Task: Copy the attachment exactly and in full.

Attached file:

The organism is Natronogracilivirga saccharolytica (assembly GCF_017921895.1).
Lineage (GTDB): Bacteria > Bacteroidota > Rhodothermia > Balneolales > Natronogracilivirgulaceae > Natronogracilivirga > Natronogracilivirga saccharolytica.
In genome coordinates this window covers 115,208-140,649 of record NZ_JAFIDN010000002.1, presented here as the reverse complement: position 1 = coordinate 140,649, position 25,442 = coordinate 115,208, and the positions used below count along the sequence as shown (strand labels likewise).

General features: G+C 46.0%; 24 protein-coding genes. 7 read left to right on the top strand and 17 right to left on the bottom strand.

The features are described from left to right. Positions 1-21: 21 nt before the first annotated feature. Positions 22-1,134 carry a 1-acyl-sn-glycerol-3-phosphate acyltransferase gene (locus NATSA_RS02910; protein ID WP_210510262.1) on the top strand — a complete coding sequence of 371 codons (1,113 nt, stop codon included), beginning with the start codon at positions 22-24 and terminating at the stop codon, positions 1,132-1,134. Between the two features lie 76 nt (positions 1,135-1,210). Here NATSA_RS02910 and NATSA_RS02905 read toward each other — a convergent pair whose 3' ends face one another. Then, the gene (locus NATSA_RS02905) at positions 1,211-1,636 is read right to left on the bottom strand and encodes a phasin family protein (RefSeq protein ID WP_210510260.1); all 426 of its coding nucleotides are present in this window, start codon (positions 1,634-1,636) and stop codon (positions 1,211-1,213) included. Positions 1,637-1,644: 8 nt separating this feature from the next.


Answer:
The organism is Natronogracilivirga saccharolytica (assembly GCF_017921895.1).
Lineage (GTDB): Bacteria > Bacteroidota > Rhodothermia > Balneolales > Natronogracilivirgulaceae > Natronogracilivirga > Natronogracilivirga saccharolytica.
In genome coordinates this window covers 115,208-140,649 of record NZ_JAFIDN010000002.1, presented here as the reverse complement: position 1 = coordinate 140,649, position 25,442 = coordinate 115,208, and the positions used below count along the sequence as shown (strand labels likewise).

General features: G+C 46.0%; 24 protein-coding genes. 7 read left to right on the top strand and 17 right to left on the bottom strand.

The features are described from left to right. Positions 1-21: 21 nt before the first annotated feature. Positions 22-1,134 carry a 1-acyl-sn-glycerol-3-phosphate acyltransferase gene (locus NATSA_RS02910; protein ID WP_210510262.1) on the top strand — a complete coding sequence of 371 codons (1,113 nt, stop codon included), beginning with the start codon at positions 22-24 and terminating at the stop codon, positions 1,132-1,134. Between the two features lie 76 nt (positions 1,135-1,210). Here NATSA_RS02910 and NATSA_RS02905 read toward each other — a convergent pair whose 3' ends face one another. Then, the gene (locus NATSA_RS02905) at positions 1,211-1,636 is read right to left on the bottom strand and encodes a phasin family protein (RefSeq protein ID WP_210510260.1); all 426 of its coding nucleotides are present in this window, start codon (positions 1,634-1,636) and stop codon (positions 1,211-1,213) included. Positions 1,637-1,644: 8 nt separating this feature from the next.